• Know the signs: A concussion is an injury to the brain caused by trauma directly to the head or body that results in the brain being shaken or jolted inside the skull. The initial diagnosis of a concussion is made by the presence of signs and symptoms. There are over twenty signs and symptoms, but some of the most common ones that initially present are headache, dizziness, fogginess and nausea. If any of these symptoms are present, the athlete should be immediately removed from the game or practice even if the athlete claims to feel okay. It is common for an athlete’s drive to continue that may overpower what is really best, which is playing it safe and sitting out.
  • What’s next? Concussions can cause serious difficulties and limitations for student athletes. They may have difficulty focusing in class, working on computers for extended periods of time, difficulty taking notes from the board, and even reading a textbook. Steps should be taken to remove them from aggravating tasks until evaluation by their pediatrician or family doctor, or a concussion specialist. Once evaluated, proper accommodations such as reduced workloads and extra time to complete assignments can be arranged in order for the athlete to recover fully and properly.
  • Additional rules of thumb: Accommodations don’t end once the school day is over. The same difficulties that a student has in school also apply to out-of-school activities. Things such as watching TV, playing video games, and extended time on a cell phone can trigger severe symptoms and harm the healing process. Parents must supervise their children and remove aggravating activities that may slow the healing process, specifically technology use as well as vigorous physical activity. Close follow-ups with your doctor and communication between parents, coaches and school officials will ensure that the correct measures are taken for your child to heal properly.

Concussions are a complex injury to diagnose and treat and should always be taken seriously. Fortunately, due to the increased scrutiny in sports and amplified research, our understanding continues to grow. Parents, coaches, trainers, school nurses, etc. must be aware of the basic signs of concussions and how to properly start the evaluation and treatment process.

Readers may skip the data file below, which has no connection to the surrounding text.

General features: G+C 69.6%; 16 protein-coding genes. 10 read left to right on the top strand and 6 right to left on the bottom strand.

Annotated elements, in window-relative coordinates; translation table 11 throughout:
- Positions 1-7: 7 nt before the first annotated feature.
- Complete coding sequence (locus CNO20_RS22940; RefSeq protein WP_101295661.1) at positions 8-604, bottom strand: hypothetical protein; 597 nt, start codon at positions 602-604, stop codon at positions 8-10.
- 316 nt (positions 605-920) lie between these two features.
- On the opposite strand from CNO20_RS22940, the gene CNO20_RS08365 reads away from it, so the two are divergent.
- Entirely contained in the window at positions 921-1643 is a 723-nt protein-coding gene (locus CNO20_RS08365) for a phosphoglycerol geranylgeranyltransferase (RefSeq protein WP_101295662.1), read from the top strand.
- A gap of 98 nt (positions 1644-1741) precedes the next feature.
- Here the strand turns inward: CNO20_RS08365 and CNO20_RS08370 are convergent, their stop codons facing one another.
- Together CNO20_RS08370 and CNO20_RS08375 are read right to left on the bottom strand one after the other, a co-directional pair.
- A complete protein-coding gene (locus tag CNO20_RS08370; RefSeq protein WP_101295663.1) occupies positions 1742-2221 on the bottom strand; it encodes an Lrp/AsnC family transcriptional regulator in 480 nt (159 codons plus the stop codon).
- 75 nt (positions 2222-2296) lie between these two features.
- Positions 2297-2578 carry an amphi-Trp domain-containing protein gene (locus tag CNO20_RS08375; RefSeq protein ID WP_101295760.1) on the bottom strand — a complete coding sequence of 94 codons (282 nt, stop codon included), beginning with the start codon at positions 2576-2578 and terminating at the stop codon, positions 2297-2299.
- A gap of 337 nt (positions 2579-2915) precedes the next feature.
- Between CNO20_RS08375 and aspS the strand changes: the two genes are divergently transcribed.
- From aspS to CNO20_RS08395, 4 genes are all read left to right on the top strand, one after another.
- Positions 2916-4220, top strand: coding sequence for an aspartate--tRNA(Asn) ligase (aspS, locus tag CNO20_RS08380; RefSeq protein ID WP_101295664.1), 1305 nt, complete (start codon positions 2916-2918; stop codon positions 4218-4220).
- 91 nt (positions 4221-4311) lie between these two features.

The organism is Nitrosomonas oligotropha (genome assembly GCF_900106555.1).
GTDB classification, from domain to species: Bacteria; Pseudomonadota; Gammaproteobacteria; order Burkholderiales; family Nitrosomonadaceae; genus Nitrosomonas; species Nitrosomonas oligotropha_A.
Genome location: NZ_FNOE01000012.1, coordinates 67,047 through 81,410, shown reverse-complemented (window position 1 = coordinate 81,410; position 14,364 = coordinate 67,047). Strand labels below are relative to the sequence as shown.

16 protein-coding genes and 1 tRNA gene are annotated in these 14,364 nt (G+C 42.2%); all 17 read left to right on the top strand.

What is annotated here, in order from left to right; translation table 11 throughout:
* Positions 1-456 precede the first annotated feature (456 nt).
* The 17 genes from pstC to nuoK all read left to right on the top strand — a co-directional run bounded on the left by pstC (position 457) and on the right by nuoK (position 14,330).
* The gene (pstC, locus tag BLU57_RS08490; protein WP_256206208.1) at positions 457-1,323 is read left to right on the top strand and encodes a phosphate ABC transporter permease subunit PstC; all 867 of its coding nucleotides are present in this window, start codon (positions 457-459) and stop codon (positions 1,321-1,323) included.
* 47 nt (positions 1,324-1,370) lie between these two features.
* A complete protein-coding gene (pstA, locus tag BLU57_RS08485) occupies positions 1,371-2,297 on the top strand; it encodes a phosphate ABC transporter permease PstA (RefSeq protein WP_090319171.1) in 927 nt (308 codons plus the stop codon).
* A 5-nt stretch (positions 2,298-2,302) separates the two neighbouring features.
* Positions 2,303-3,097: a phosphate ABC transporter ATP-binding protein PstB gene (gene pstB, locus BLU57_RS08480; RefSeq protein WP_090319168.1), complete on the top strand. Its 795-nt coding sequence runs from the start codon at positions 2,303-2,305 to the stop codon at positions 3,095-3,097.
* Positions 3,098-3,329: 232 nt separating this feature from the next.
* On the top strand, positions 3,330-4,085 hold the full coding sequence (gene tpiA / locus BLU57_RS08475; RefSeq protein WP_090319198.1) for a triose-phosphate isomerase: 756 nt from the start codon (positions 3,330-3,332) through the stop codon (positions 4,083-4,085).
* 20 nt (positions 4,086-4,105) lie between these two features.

Jersey Shore Sports Medicine specializes in treating sports-related concussions in athletes ages eleven and up. If you have any questions, or feel you have an athlete that needs to be evaluated, please contact us at 609-904-2565. You can also follow us on Facebook and Twitter to continue the conversation about concussion awareness.

Hot Treatment vs. Cold Treatment – The Oldest Rivalry in Sports!

Hot Treatment vs. Cold Treatment - The Oldest Rivalry in Sports!

“Should I use heat or ice?” is the most common question I get in the office from patients, especially athletes, looking to ease their soreness after exercising. Commonly, there is a lot of confusion as to which method is best, when to use which treatment, and what separates the two. Fortunately, we have a guide to help you determine which treatment is best for you to get back in the game and doing what you love!

Why heat? Heat causes the small blood vessels in the muscle and surrounding tissues to dilate, increasing blood flow to the targeted area. This brings more oxygen and nutrients to the damaged tissue and removes harmful waste products. In addition, the heat can distract the nerves that carry pain signals, preventing their transmission to the brain for recognition. Finally, heat can also increase the pliability of the tissue, decreasing stiffness and spasms.

When to use heat: A simple rule to remember for heat treatment is to use it for chronic or old injuries. Here are a few examples:

  • Low back pain
  • Arthritic joints
  • Trigger points/muscle spasms

As with everything, there are exceptions. For heat, one exception would be muscle soreness after a tough workout. A recent study shows that a simple over-the-counter heat wrap applied immediately after a workout with eight hours of low level heat can significantly decrease delayed onset muscle soreness (DOMS).